Operable Rules or Statutes - Make yourself aware of any rules or statutes that govern the admissibility of expert testimony. For example, if you practice in federal court, you must master the discovery Rule 16 of the Federal Rules of Criminal Procedure, particularly (a),(1),(G) and (b),(1)(C), and Article Seven of the provisions of the Federal Rules of Evidence; in Texas, my home state, you will need to absorb Article Seven of the Texas Rules of Evidence.

Relevancy - The basic test of relevance for expert testimony is whether it will be of some aid to the trier of fact in deciding the case. The judge decides whether it will. (See Rule 401 and 702 TREFRE)

Ultimate Issue - Under Rule 704 TRE & Rule 704(a) FRE, the expert is allowed to give an opinion embracing the ultimate issue, if it is helpful to the trier of fact. The judge decides if opinion on the ultimate issue will be helpful or not. [Note: In federal court, experts are not allowed to opine as to the presence or absence of the culpable mental state element of the crime or the mental element of a defense.] If the information in question is within the ordinary knowledge and experience of the jurors, the expert's opinion on the ultimate issue is really not needed.

Reliability of the Field of Expertise - Following the lead of the Daubert v. Merrell Dow Pharmaceuticals, in many jurisdictions the judge acts as the gatekeeper in deciding whether expert testimony in the particular field will be allowed. See the discussion of Daubert at the bottom of this page under Other Resources. If you want to prevent the jury from hearing the expert testimony, file a motion to suppress and pursue it at an oral hearing. The rules of evidence don't apply to the factors that the judge considers in deciding whether the field of expertise passes the reliability test. Factors that the judge may consider in making the determination of admissibility of expert testimony in the field in question are: (1) Testing -  Are the principles of the field tested or at least subject to testing? Has the theory or technique been tested? (2) Peer Review - Is there a body of published literature concerning the field of expertise? [Here you determine whether there has been peer review and publications of the field or area by the relevant scientific community.] (3) Error Rates - Is there information concerning error rate? [Here you inquire what the known potential error rate is.], (4) Acceptability in Relevant Scientific Community - Has the theory attracted widespread acceptance within the relevant scientific community? Is there a relevant scientific community, and, if so, what is the relevant scientific community, and does it accept the theory or technique employed? (5) Standards - Are there standards that control the operation of the technique?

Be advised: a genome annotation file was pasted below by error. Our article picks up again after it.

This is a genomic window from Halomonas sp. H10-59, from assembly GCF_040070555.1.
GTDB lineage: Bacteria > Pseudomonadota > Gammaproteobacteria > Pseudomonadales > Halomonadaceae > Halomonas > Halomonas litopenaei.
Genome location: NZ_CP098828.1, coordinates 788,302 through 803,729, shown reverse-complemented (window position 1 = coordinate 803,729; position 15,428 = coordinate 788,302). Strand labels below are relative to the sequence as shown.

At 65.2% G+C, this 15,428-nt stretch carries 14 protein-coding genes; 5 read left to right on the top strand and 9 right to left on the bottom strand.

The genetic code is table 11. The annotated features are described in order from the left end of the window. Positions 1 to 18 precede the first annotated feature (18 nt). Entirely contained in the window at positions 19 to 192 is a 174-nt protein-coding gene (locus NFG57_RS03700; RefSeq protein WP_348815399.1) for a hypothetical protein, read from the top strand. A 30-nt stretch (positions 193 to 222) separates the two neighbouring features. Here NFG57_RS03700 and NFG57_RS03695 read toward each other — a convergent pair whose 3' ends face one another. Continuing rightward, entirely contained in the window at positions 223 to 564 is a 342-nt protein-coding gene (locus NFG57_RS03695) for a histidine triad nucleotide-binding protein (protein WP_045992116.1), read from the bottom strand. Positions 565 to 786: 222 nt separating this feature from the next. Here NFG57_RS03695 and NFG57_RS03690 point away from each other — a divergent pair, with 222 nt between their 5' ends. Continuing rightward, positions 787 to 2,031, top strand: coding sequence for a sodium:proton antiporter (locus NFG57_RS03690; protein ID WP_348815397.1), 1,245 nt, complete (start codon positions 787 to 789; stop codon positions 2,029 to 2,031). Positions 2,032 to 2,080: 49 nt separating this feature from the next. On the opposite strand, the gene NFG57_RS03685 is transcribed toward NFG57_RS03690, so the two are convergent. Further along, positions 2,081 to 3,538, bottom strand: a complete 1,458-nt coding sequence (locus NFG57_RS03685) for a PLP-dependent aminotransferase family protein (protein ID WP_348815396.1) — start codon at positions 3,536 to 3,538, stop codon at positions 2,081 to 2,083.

General scientific acceptance of a field of expertise is not a precondition to admissibility in Texas or in federal court. Remember, once a trial judge decides that expert opinion is admissible, it remains for the jury to determine the credibility of the evidence.

Challenge to the admissibility of the field of expertise: If there is a challenge to the reliability of the field of expertise, the trial court is required to conduct a hearing. This sort of challenge would typically occur only when the field of expertise involves a new theory and/or methodology of questionable reliability.

If there is a Daubert type challenge to the admissibility of the field of expertise, the trial court is required to conduct a hearing. This sort of challenge would normally occur only when the challenge is to a new theory and/or methodology of questionable reliability.

Texas law re challenge to the field of expertise: In light of Kelly v. State, 824 S.W.2d 568 Tex. Crim. App. 1992), Emerson v. State, 880 S.W.2d 759 (Tex. Crim. App. 1994), and Hartman v. State, 946 S.W.2d 60 (Tex. Crim. App. 1997), the opinion of an expert must be shown to be acceptable in the scientific community. It is not required that an expert's opinion be based on a reasonable degree of scientific certainty. Probability is sufficient. The legal test for admissibility of non-scientific expert testimony is found in Nenno v. State, 970 S.W.2d 549 (Tex. Crim. App. 1998). What is "non-scientific" expert testimony? It includes fields based principally upon training and experience in soft sciences, e.g., social sciences, or any other expert testimony not based on hard science. Three questions must be answered: (1) Is the field of expertise a legitimate one? (2) Is the subject matter of the expert's testimony within the scope of that field? and (3) Does the expert's testimony rely upon and or utilize the principles involved in the field? Here is a 61-page discussion of expert testimony in Texas criminal cases.